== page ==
Pay Attention to This Case If You’re Curious About Lori Loughlin’s Fate in ‘Operation Varsity Blues’

Hedge fund CEO Manuel Henriquez is set to plead guilty on Monday in the “Operation Varsity Blues” case against him.

Henriquez and his wife Elizabeth Henriquez were among the wealthy parents charged with bribing their children’s way into universities of their choice. As of now, there’s no public sign his co-defendant wife will change her plea of not guilty. A spokesperson for Manuel Henriquez’s attorney told Law&Crime they were unavailable for comment on today’s filing, but confirmed the lawyer will be in court on Monday.

“Operation Varsity Blues” is a wide-ranging case about the extent the wealthy may go to get their already privileged children an unfair advantage in higher education. And, yeah, a lot of people are interested because co-defendants include famous actresses like Lori Loughlin and Felicity Huffman.

With so many defendants facing so many similar charges, sentencing in each case tends to be relevant to the other cases, especially from prosecutors’ vantage point. We saw this with Huffman’s sentence to 14 days behind bars after she pleaded guilty to conspiracy to commit fraud and honest services mail fraud. Andrew Lelling, the U.S. Attorney for the District of Massachusetts, point-blank said Huffman was “probably the least culpable of the defendants” charged by his office. Lelling said he and his prosecutors were happy with her punishment, even though they asked for a month of prison time.

He not only noted that even the “least culpable” defendant got some prison time, but also noted that the amount of money involved in a given fraud was important.

“One of the things we look to was how much money was involved,” he told WCVB earlier this month. “She spent about $15,000 to have her daughter get a fake SAT score. There’s a few things working in her favor. She took responsibility almost immediately. She was contrite. Did not try to minimize her conduct. I think she handled it in a classy way. And so, at the end of the day, we thought the one-month was proportional.”

Lelling emphasized that a speedy guilty plea and acceptance of responsibility would benefit the defendants.

“What I value in the Felicity Huffman sentence is that I think it sent a clear message to the parents involved that are there is a good chance that if you’re convicted of the offense, you will go to prison for some period of time,” he said. “The least culpable defendant, even she got prison.”

Legal experts agreed that Huffman’s sentence was bad news for Loughlin and her co-defendant husband Mossimo Giannulli. Lelling said that if they continue to fight the charges and end up getting convicted, they can expect a “substantially higher” sentence. The money involved has a lot to do with it. The couple allegedly spent bribes totaling $500,000 to get their two daughters treated as crew team recruits at the University of Southern California, even though the kids didn’t compete in the sport. It should be noted that Loughlin and Giannulli have also been charged with money laundering, in addition to the charges Huffman faced.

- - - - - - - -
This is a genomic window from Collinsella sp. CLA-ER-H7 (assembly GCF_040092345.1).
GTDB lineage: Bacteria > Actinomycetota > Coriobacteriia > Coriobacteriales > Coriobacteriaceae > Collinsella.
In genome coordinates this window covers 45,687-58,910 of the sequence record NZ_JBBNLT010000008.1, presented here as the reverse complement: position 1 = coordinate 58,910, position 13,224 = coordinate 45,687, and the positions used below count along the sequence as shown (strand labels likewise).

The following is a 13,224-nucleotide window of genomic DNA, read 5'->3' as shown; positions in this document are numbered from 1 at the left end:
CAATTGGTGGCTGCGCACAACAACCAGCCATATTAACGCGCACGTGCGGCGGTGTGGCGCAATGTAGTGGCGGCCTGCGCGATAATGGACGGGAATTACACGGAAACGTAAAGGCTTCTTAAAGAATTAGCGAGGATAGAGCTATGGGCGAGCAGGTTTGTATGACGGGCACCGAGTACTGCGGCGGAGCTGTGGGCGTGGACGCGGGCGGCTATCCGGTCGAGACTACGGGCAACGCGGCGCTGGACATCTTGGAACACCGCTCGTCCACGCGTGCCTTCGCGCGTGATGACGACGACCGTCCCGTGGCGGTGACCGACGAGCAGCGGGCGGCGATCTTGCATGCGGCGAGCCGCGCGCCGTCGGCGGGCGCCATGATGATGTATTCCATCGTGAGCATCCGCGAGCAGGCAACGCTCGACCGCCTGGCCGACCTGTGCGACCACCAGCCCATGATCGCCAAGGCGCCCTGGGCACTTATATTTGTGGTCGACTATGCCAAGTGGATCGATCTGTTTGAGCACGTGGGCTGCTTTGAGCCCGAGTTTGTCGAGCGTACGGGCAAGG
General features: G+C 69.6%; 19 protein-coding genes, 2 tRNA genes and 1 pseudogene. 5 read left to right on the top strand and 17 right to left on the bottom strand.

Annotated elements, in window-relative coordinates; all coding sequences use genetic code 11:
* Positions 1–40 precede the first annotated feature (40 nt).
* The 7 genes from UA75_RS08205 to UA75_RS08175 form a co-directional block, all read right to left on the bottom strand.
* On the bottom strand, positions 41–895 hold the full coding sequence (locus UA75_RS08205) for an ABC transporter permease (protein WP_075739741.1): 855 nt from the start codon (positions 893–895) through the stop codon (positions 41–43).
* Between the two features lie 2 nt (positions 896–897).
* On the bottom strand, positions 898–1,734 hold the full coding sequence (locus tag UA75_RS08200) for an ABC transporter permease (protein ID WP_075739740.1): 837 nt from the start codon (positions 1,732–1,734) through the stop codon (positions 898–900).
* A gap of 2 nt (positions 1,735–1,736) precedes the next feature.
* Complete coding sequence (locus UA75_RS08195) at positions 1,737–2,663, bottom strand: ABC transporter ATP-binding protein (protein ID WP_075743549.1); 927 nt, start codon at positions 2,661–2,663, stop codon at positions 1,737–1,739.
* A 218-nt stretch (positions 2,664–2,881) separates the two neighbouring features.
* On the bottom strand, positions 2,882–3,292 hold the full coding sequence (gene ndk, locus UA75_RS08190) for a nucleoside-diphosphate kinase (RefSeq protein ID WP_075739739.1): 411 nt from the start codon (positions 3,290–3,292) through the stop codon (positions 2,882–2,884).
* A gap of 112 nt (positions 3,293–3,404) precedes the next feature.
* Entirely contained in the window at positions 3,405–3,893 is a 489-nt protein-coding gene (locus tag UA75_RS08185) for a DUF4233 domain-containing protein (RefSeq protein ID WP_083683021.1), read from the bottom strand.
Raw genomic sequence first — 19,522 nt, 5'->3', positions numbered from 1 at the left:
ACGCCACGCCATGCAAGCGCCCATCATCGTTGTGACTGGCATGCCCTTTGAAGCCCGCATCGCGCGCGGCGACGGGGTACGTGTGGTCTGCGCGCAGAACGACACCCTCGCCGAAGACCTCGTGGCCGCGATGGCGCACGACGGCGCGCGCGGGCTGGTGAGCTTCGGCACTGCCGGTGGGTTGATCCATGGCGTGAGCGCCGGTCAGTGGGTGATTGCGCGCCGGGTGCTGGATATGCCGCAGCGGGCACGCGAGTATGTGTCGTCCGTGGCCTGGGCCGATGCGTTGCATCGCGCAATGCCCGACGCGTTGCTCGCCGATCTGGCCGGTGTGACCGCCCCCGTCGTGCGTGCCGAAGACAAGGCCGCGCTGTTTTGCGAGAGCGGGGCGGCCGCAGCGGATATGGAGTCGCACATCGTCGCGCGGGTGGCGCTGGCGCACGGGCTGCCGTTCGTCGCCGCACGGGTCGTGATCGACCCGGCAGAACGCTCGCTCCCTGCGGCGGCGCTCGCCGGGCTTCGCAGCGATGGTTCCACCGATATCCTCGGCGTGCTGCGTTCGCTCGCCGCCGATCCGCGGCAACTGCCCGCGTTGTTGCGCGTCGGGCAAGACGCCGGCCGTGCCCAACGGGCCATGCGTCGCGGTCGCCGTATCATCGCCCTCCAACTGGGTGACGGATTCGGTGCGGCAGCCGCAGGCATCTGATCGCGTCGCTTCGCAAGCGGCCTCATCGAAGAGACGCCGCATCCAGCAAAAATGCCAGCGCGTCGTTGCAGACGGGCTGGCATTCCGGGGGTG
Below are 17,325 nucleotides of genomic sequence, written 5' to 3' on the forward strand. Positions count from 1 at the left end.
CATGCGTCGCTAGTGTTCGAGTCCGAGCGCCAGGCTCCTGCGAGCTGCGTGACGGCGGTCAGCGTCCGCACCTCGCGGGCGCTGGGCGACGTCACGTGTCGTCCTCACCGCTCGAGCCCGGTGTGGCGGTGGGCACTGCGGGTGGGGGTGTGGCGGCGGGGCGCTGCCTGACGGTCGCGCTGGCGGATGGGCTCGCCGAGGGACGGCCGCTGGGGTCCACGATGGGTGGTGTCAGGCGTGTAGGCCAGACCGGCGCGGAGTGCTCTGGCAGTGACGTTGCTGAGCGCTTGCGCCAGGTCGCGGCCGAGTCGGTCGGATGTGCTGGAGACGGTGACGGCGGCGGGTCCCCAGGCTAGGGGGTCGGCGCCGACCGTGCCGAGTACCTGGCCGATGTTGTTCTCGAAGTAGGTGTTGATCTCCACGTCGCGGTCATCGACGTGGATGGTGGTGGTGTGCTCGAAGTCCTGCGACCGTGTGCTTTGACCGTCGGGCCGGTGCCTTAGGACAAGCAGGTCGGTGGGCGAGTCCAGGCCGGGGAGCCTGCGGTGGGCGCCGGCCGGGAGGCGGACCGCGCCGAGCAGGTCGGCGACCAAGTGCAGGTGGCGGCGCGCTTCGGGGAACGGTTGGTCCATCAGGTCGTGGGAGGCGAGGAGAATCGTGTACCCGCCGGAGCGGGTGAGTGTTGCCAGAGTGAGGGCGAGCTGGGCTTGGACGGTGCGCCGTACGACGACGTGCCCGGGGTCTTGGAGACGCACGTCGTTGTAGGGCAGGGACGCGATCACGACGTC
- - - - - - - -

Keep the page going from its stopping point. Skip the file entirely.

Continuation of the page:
With that in mind, those curious about Loughlin’s case should pay attention to both the amount of prison time prosecutors recommend and the kind of sentence Henriquez gets at the end of his case. Like Loughlin and Giannulli, Henriquez and his spouse allegedly put out a small fortune in a scheme to get their child into college as a purported student-athlete. According to authorities, the Henriquezes agreed to pay William “Rick” Singer, the admitted mastermind of the scheme, upwards of $400,000 to get their older daughter admitted to Georgetown University as a tennis recruit.

From court documents:

On or about October 3, 2015, CW-2 purported to proctor the exam for the HENRIQUEZES’ daughter at her school. According to CW-2, unbeknownst to the school, he sat side-by-side with the daughter during the exam and provided her with answers to the exam questions, and after the exam, he “gloated” with ELIZABETH HENRIQUEZ and her daughter about the fact that they had cheated and gotten away with it.

Another similar case to keep an eye on is the one against Toby MacFarlane. MacFarlane, a former senior executive at WFG National Title Insurance Company, admitted to paying $450,000 in bribes. Specifically, he pleaded guilty to conspiracy to commit mail fraud and honest services mail fraud — nominally the same charges as the ones Huffman pleaded guilty to, but yet the government recommended 15 months in prison, a year of supervised release, plus a fine of $95,000, restitution and forfeiture, due to the level of offense (i.e. amount of money involved). MacFarlane admitted that he committed conspiracy to commit fraud by “getting my children into USC as recruited athletes when in fact they’re not.”

[Screengrab via ABC 7]

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